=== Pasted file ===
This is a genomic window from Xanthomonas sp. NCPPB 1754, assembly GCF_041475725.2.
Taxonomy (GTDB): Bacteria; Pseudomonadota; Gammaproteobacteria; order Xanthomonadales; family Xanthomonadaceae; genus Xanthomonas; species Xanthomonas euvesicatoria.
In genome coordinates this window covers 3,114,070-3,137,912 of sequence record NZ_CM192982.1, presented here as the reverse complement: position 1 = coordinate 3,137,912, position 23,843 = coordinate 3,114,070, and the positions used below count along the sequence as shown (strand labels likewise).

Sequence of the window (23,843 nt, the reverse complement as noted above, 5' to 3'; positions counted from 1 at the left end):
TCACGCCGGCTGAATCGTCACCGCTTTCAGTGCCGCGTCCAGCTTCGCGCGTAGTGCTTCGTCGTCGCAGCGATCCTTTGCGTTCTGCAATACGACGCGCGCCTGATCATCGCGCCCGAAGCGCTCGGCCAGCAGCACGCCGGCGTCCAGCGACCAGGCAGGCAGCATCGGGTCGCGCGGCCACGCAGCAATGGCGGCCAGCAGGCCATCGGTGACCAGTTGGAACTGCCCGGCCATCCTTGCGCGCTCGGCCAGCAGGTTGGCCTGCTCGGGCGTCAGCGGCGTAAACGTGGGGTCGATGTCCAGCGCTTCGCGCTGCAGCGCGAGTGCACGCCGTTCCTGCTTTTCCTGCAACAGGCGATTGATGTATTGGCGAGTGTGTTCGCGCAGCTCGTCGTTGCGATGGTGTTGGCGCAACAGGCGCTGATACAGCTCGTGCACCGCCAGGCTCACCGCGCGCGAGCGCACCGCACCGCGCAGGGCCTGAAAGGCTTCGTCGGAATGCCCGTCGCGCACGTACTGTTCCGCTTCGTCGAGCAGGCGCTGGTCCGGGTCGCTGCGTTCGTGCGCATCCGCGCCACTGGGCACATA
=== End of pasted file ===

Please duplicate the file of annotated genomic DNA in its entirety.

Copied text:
This is a genomic window from Xanthomonas sp. NCPPB 1754, assembly GCF_041475725.2.
Taxonomy (GTDB): Bacteria; Pseudomonadota; Gammaproteobacteria; order Xanthomonadales; family Xanthomonadaceae; genus Xanthomonas; species Xanthomonas euvesicatoria.
In genome coordinates this window covers 3,114,070-3,137,912 of sequence record NZ_CM192982.1, presented here as the reverse complement: position 1 = coordinate 3,137,912, position 23,843 = coordinate 3,114,070, and the positions used below count along the sequence as shown (strand labels likewise).

Sequence of the window (23,843 nt, the reverse complement as noted above, 5' to 3'; positions counted from 1 at the left end):
TCACGCCGGCTGAATCGTCACCGCTTTCAGTGCCGCGTCCAGCTTCGCGCGTAGTGCTTCGTCGTCGCAGCGATCCTTTGCGTTCTGCAATACGACGCGCGCCTGATCATCGCGCCCGAAGCGCTCGGCCAGCAGCACGCCGGCGTCCAGCGACCAGGCAGGCAGCATCGGGTCGCGCGGCCACGCAGCAATGGCGGCCAGCAGGCCATCGGTGACCAGTTGGAACTGCCCGGCCATCCTTGCGCGCTCGGCCAGCAGGTTGGCCTGCTCGGGCGTCAGCGGCGTAAACGTGGGGTCGATGTCCAGCGCTTCGCGCTGCAGCGCGAGTGCACGCCGTTCCTGCTTTTCCTGCAACAGGCGATTGATGTATTGGCGAGTGTGTTCGCGCAGCTCGTCGTTGCGATGGTGTTGGCGCAACAGGCGCTGATACAGCTCGTGCACCGCCAGGCTCACCGCGCGCGAGCGCACCGCACCGCGCAGGGCCTGAAAGGCTTCGTCGGAATGCCCGTCGCGCACGTACTGTTCCGCTTCGTCGAGCAGGCGCTGGTCCGGGTCGCTGCGTTCGTGCGCATCCGCGCCACTGGGCACATA